Trump to Sign Russia Sanctions Bill -- Update

President Donald Trump plans to sign a sanctions bill aimed at punishing Russia for its alleged interference in the 2016 U.S. election, the White House said Friday.

White House press secretary Sarah Huckabee Sanders sent a statement to reporters late Friday saying the president has reviewed the final version of the bill "and, based on its responsiveness to his negotiations, approves the bill and intends to sign it."

The measure, which also imposes sanctions on Iran and North Korea, passed the Senate on Thursday on a 98-2 vote. The same bill passed the House on Tuesday, 419-3. The overwhelming majority showed the president that there was enough strength in Congress to override a veto should he choose to block the legislation.

While the measure was debated in Congress, White House officials wouldn't commit to whether the president would sign the bill, saying it may infringe on presidential authority. The bill included a provision that would require the president to consult Congress before relaxing any sanctions against Moscow or restoring Russia's control over diplomatic compounds in the U.S. that had been seized by the Obama administration as part of U.S. reprisals for the alleged election interference.

Mr. Trump has expressed skepticism about U.S. intelligence findings that Russia meddled in the election. Russia has denied the allegations.

Should the bill become law, the president would have to notify Congress if he wants to lift sanctions on Moscow. Congress then would have 30 days to pass a resolution of disapproval to stop the president. Should Mr. Trump veto that resolution, Congress would have 10 days to override the veto.

The legislation represents a political challenge for the president, coming as congressional committees and Special Counsel Robert Mueller are investigating Russia's actions last year in a probe that also is seeking to determine whether anyone in the Trump campaign colluded with Moscow. Mr. Trump and Russian officials have denied any collusion.

A U.S. intelligence assessment in January concluded that the alleged Russian interference was directed from the highest levels of its government. Its tactics allegedly included hacking state election systems; infiltrating and leaking information from party committees and political strategists; and using social media and other outlets to disseminate negative stories about Democratic nominee Hillary Clinton and positive messages about Mr. Trump.

Russia didn't wait for the White House to announce whether Mr. Trump would sign the bill to retaliate. Moscow struck back Friday, forcing Washington to cut its diplomatic presence in the country to 455 and close a U.S. diplomatic retreat outside Moscow. If the limit applies to overall staff, the result would be a dramatic reduction in the U.S. government's operation in the country, which includes the embassy in Moscow and consulates in St. Petersburg, Vladivostok and Yekaterinburg.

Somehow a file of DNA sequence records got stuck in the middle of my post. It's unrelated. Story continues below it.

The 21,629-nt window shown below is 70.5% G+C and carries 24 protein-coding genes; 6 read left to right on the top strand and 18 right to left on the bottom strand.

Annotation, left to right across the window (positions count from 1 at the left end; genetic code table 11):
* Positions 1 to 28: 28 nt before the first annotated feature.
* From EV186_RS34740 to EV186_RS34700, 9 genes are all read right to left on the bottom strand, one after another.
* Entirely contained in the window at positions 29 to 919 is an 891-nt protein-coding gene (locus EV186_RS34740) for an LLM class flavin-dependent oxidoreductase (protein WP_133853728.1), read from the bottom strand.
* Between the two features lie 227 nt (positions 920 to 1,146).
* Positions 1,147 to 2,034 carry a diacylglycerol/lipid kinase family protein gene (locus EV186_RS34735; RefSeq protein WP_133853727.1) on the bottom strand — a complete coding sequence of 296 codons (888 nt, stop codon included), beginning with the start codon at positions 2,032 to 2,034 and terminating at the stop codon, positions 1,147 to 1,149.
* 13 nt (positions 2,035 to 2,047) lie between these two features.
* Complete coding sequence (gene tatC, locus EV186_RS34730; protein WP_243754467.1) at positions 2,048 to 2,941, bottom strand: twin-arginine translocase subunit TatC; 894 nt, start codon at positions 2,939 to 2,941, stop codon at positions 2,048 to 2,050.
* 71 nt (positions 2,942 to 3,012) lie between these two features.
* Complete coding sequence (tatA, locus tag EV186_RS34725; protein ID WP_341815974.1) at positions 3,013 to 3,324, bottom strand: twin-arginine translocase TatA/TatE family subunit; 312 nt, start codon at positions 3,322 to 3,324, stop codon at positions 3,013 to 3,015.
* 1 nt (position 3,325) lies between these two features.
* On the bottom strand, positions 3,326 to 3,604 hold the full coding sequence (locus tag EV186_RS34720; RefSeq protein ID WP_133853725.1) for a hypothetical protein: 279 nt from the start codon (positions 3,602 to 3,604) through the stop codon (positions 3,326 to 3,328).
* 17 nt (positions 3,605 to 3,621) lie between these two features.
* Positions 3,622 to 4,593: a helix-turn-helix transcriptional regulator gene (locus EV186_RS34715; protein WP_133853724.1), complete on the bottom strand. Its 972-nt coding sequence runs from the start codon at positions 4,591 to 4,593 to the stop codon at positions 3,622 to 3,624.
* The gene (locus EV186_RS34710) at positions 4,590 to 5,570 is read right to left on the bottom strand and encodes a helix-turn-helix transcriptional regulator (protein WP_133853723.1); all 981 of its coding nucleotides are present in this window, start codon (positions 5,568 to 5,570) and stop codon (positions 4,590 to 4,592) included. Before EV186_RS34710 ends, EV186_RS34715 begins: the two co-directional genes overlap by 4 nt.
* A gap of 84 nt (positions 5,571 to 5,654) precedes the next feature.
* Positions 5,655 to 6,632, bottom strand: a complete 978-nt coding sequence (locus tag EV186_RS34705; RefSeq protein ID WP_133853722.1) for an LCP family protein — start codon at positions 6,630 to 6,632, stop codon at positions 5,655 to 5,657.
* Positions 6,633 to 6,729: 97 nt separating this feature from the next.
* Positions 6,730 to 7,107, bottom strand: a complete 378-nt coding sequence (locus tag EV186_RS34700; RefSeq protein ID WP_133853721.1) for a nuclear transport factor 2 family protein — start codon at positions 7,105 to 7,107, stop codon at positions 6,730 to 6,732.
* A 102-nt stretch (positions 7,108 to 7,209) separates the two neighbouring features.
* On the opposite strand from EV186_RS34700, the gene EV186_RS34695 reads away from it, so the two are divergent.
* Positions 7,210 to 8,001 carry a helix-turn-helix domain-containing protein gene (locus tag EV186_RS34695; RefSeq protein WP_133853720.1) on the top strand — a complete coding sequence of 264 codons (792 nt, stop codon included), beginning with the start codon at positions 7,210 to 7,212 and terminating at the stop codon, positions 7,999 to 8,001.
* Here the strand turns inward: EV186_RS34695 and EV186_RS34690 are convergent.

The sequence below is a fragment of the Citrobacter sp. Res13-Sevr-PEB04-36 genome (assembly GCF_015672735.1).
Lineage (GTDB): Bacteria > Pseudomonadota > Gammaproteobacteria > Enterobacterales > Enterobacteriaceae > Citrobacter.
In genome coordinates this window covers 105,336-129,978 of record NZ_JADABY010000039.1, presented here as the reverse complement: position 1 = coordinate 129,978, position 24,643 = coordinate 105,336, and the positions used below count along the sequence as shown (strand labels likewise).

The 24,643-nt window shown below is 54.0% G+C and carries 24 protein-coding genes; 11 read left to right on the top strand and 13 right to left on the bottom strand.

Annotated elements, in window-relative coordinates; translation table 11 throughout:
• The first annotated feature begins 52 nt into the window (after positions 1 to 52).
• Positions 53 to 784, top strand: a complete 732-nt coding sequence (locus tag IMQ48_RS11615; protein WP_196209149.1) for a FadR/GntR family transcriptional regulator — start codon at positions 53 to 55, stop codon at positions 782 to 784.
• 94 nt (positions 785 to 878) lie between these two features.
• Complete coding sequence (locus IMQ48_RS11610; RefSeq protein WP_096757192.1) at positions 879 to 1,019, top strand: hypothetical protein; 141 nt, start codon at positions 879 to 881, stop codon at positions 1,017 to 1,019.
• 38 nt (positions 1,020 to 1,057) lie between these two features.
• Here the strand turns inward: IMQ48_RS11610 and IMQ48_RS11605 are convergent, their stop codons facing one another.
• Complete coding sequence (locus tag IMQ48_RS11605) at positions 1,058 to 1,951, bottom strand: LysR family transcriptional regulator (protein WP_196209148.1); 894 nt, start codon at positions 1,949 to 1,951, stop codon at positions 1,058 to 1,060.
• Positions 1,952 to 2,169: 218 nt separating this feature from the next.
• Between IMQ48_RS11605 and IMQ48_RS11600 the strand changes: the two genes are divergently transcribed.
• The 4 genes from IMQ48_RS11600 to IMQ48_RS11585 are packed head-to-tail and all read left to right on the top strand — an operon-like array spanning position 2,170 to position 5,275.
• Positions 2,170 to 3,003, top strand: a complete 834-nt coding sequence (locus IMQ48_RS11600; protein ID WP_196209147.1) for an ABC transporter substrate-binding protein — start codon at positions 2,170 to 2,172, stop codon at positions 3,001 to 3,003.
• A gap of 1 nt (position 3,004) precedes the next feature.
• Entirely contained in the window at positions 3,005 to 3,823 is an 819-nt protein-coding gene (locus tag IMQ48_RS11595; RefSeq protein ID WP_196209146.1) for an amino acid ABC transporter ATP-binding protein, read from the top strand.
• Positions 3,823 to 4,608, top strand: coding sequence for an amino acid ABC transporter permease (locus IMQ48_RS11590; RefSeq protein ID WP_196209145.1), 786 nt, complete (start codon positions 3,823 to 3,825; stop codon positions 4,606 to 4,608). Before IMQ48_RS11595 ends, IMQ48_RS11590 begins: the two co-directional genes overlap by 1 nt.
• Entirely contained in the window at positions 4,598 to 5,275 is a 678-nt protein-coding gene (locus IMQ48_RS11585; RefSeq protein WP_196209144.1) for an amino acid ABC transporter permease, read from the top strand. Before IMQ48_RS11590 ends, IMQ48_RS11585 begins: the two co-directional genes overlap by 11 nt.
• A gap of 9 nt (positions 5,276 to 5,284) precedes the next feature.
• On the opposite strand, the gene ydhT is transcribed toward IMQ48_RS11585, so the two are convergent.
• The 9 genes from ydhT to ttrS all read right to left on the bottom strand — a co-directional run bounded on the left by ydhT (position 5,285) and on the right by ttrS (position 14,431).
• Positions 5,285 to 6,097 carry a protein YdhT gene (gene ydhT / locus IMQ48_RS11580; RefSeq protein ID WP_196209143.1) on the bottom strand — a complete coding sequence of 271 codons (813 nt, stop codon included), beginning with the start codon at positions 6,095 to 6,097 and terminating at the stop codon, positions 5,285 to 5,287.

The bill would tighten restrictions on the extension of credit to Russian entities and mandate sanctions on those deemed to be undermining cybersecurity as well as those engaging in significant transactions involving the Russian defense and intelligence sectors.

It would allow some joint energy ventures to go ahead but would sanction new projects and joint ventures in which a sanctioned Russian person or entity holds a stake of 33% or more.

The bill maintains a provision that says the president may impose penalties on firms backing a high-profile Russian pipeline project but stops short of mandating penalties. That provision has upset Europeans because it poses a potential risk to the Nord Stream 2 pipeline, a Gazprom project backed by a consortium of five European companies, to transport gas from Russia to Europe through the Baltic Sea.

After European countries, including Germany and Austria, protested, lawmakers added a stipulation that the president may impose sanctions, but "in coordination with allies of the United States."

U.S. energy companies had lobbied Congress against the bill, citing their concern over an earlier version that included measures to block partnerships with Russian individuals or companies, which they said could scuttle any U.S. business partnership that involved Russian entities.

The U.S. Treasury Department recently imposed a $2 million fine on Exxon Mobil Corp. for signing eight documents relating to oil and gas projects in Russia that were also signed by Igor Sechin, who was under U.S. sanctions at the time.

The legislation also imposes new sanctions on Iran's ballistic-missile program and the Iran's Revolutionary Guard Corps, and attempts to squeeze the cash available to North Korea for its nuclear and ballistic-missile programs.

Write to Natalie Andrews at

(END) Dow Jones Newswires

July 28, 2017 23:15 ET (03:15 GMT)